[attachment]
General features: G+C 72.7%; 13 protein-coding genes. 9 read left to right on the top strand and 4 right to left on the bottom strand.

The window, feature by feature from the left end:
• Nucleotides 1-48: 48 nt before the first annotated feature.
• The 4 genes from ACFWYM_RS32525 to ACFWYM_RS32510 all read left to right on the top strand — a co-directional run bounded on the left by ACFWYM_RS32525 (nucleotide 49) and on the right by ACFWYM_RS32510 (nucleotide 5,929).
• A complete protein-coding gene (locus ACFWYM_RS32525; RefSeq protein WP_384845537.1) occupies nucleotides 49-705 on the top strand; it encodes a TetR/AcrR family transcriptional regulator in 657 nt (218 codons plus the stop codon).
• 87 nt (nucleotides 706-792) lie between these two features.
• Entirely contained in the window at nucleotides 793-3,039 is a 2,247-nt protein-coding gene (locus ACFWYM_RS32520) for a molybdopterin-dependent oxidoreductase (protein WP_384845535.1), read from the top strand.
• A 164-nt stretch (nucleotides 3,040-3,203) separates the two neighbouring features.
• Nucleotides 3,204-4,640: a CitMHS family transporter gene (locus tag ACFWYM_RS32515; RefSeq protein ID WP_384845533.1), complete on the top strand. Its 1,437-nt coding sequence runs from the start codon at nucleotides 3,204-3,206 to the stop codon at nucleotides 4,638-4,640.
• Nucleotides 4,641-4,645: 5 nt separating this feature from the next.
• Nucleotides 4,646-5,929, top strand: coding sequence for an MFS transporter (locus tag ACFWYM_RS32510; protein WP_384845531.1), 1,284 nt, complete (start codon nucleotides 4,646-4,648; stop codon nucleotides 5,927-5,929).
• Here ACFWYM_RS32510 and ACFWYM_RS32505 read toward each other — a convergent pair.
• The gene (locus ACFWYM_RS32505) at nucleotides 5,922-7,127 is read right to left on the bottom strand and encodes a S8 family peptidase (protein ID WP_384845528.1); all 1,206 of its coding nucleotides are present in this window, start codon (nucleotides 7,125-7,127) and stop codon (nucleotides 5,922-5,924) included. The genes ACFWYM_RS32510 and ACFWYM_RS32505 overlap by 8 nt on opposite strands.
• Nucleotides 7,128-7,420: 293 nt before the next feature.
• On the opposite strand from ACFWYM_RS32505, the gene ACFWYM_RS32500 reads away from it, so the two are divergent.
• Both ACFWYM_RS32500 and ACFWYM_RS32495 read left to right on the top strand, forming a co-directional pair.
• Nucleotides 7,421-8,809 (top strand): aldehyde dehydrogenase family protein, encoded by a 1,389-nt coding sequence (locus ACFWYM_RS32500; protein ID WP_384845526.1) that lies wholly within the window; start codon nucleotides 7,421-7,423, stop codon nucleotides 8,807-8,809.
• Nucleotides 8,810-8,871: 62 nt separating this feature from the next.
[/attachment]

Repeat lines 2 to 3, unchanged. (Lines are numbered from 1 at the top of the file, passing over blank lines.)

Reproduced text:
The window, feature by feature from the left end:
• Nucleotides 1-48: 48 nt before the first annotated feature.